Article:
‘It started to roll to the left such that he caught a glimpse of its belly. He observed it for 1 to 2 seconds, before it impacted terrain about 50 feet below his position.
The NTSB notes that the helicopter was not equipped with a flight data recorder or cockpit voice recorder, but it was not required to be.
Authorities said the area is still closed off to the public due to the hazardous materials such as debris, magnesium and other toxins in the ground following the January 26 crash. It will take some time to fully remove the substances from the area.
The official update comes as the manufacturer of the helicopter, Sikorsky, urged customers to install a critical warning system that was missing from Bryant’s chopper.
Investigators revealed on Wednesday that the terrain awareness and warning system (TAWS), which is designed to send a warning when a collision appears imminent, had not been installed on Bryant’s helicopter.
While Sikorsky regularly provides updates on technology updates, sources told TMZ that they are calling customers and making it a top priority following Bryant’s death.
National Transportation Safety Board officials say it is too early to tell whether a TAWS on Bryant’s Sikorsky helicopter could have prevented the crash.
But they think it should have been installed on the aircraft and they criticized federal regulators for not carrying out the NTSB’s recommendation over a decade ago to mandate such equipment on helicopters with six or more passenger seats.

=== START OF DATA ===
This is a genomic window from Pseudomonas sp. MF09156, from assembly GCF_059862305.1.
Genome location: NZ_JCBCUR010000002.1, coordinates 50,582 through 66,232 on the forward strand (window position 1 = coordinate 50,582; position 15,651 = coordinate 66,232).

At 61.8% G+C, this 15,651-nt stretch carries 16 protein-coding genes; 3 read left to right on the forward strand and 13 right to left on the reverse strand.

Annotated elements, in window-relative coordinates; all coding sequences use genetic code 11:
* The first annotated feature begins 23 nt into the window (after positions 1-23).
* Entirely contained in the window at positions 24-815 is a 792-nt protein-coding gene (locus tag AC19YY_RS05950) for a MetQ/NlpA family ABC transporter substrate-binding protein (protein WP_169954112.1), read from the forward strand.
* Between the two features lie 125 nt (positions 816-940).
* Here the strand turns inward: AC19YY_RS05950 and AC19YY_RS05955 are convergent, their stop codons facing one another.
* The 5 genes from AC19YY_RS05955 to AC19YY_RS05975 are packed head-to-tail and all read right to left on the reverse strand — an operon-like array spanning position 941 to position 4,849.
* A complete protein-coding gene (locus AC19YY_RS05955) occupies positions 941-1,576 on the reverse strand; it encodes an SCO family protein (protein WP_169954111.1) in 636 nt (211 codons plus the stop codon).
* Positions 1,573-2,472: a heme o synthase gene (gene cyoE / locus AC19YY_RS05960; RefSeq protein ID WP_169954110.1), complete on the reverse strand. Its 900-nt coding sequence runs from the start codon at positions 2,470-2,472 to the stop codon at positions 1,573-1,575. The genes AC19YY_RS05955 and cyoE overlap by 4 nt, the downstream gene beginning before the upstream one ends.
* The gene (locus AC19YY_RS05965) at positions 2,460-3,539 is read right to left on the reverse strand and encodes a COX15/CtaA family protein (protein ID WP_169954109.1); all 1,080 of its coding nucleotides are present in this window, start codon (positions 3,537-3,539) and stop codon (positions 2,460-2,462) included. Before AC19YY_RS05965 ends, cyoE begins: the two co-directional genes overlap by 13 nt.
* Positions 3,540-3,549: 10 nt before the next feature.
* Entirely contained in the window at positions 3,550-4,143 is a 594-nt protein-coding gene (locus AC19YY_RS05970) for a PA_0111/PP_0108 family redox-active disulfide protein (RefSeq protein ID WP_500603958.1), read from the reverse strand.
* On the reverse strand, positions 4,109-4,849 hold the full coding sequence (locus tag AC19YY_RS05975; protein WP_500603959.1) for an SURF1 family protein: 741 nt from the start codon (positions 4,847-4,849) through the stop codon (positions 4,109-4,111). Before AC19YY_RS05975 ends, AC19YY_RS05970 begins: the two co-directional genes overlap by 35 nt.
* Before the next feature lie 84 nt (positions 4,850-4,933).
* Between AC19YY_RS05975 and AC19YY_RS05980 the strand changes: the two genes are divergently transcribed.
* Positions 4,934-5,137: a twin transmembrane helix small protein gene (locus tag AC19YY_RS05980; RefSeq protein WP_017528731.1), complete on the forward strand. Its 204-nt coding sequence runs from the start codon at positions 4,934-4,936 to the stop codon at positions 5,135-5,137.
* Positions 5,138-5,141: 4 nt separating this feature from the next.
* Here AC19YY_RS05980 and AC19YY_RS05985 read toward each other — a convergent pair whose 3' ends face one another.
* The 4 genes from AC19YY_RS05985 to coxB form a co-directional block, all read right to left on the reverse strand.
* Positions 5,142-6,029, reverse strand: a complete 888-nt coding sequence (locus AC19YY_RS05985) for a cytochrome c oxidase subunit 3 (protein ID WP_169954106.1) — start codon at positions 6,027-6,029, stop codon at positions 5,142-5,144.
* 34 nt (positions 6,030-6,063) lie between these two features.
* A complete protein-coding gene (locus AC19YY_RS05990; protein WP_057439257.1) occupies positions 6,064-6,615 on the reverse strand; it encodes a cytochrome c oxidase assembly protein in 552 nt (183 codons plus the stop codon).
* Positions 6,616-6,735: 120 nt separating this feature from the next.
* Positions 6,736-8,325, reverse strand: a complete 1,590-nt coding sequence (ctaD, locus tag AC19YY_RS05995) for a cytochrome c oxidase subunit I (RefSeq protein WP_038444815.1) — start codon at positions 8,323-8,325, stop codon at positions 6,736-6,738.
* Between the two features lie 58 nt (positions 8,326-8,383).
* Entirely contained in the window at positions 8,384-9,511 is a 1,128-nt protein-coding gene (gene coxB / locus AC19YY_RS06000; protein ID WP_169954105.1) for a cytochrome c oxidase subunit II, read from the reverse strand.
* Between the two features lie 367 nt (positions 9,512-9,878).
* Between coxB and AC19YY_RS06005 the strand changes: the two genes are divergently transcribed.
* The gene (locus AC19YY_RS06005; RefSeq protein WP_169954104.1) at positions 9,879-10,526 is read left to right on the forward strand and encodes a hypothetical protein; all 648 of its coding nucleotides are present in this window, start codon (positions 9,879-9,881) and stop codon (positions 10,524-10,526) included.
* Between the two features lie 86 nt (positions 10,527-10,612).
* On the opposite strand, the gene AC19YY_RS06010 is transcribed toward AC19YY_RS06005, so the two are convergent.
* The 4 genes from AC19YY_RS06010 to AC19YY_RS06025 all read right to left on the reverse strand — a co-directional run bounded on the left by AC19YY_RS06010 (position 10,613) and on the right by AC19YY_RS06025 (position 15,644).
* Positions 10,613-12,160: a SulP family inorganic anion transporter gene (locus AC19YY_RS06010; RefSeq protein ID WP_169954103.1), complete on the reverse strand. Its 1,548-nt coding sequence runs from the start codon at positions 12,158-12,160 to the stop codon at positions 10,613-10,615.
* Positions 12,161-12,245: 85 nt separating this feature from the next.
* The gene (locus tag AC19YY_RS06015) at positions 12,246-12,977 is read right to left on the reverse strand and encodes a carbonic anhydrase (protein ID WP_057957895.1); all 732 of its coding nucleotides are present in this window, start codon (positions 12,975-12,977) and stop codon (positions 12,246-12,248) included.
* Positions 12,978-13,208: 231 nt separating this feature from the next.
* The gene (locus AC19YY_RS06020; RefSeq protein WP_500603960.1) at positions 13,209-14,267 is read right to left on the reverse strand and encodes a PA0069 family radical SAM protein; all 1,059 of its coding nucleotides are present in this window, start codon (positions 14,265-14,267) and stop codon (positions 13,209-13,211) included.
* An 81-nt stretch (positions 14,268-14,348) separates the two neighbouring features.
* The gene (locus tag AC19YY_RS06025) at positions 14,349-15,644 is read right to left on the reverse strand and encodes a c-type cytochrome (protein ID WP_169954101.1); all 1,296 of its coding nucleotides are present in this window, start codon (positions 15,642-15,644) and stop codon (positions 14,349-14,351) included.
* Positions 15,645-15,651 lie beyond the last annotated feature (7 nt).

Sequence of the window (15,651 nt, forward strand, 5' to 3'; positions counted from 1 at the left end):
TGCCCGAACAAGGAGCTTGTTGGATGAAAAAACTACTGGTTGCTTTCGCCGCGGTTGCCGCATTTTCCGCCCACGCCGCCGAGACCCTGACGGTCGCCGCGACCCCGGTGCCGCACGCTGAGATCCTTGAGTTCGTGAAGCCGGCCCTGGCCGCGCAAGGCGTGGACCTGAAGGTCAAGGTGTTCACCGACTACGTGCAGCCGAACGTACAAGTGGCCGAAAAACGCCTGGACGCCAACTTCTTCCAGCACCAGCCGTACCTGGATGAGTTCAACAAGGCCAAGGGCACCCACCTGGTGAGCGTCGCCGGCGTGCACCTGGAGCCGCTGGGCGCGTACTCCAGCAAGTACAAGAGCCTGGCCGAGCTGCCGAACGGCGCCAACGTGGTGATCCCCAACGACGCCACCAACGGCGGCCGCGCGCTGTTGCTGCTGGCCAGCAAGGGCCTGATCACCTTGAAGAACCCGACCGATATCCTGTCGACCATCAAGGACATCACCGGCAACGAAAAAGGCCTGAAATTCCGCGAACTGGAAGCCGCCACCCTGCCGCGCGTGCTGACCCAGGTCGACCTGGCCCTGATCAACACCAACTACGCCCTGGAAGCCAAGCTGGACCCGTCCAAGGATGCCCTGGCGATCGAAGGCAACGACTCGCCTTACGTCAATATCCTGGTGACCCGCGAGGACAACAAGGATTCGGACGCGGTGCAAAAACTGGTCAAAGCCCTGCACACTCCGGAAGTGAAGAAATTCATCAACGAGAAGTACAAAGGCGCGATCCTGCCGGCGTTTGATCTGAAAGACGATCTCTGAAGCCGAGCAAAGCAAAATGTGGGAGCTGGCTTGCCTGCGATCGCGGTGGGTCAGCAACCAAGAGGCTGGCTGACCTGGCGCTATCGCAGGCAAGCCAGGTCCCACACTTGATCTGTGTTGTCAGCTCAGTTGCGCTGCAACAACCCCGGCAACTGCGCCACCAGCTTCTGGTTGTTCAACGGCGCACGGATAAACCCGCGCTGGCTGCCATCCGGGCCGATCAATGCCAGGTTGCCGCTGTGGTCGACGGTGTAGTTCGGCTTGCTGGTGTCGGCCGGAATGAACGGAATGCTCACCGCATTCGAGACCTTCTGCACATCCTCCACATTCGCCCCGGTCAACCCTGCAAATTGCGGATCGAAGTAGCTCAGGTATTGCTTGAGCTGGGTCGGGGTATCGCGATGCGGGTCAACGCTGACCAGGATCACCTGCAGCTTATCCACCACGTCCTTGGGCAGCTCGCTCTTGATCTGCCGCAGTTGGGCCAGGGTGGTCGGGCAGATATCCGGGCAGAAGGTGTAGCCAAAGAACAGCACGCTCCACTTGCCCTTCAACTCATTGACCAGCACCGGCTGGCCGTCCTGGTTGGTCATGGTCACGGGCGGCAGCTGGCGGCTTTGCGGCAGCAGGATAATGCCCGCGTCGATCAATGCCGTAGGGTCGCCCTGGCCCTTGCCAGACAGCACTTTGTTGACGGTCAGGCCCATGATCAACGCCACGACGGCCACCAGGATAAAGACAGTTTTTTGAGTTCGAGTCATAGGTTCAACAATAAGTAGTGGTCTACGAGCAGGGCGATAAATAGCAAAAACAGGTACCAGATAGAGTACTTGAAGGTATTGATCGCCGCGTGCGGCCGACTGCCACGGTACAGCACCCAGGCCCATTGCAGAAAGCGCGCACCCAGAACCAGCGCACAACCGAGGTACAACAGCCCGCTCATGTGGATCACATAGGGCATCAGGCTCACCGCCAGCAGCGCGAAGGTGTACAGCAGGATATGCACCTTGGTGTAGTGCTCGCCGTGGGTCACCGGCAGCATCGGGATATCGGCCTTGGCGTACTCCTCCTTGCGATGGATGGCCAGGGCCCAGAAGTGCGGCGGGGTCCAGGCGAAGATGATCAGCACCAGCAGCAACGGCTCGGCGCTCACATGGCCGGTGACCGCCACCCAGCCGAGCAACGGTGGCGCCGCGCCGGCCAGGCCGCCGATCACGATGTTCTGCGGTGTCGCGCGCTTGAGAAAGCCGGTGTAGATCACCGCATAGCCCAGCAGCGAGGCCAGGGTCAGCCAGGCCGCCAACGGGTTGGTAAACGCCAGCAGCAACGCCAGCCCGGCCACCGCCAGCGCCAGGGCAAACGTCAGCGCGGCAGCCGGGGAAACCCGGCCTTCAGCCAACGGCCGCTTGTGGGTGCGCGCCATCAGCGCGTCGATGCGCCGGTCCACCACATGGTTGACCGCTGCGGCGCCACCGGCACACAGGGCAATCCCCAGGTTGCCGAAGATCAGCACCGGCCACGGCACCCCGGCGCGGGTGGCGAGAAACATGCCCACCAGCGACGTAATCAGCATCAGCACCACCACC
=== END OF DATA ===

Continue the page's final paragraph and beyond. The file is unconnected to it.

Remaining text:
The warning system is required in medical helicopters but not in commercial ones like the one used by Bryant.
The death of the basketball star has highlighted the debate over the merits of the warning systems.
While the crash has led to calls for warning systems to be installed in more helicopters, regulators and pilots have since raised fears that the instrument can trigger too many alarms and prove distracting.
‘Another warning system screaming at you isn’t going to help,’ Brian Alexander, a helicopter pilot and aviation lawyer, said.
‘You don’t want to inundate the pilot.’
While some pilots believe TAWS is unnecessary and refer to its warnings as ‘nuisance alarms’, Peter Goelz, a former managing director of the NTSB, said there is ‘no reasonable excuse’ for the system not to be installed on all choppers.
‘From a safety perspective, you want all the safety enhancements that are available,’ he said. ‘The trade-off is worth it.’
The NTSB recommended that the FFA require the system after a Sikorsky S-76A carrying workers to an offshore drilling ship, crashed in the Gulf of Mexico near Galveston, Texas, killing all 10 people aboard in 2004.
A decade later, the FAA mandated such systems on air ambulances only.
FAA officials had questioned the value of such technology on helicopters, which tend to fly close to buildings and the ground and could trigger too many alarms.
Bill English, investigator in charge of the NTSB’s Major Investigations Division, said it was not clear yet whether ‘TAWS and this scenario are related to each other.’
The pilot was well-acquainted with the skies over Los Angeles and accustomed to flying Bryant and other celebrities.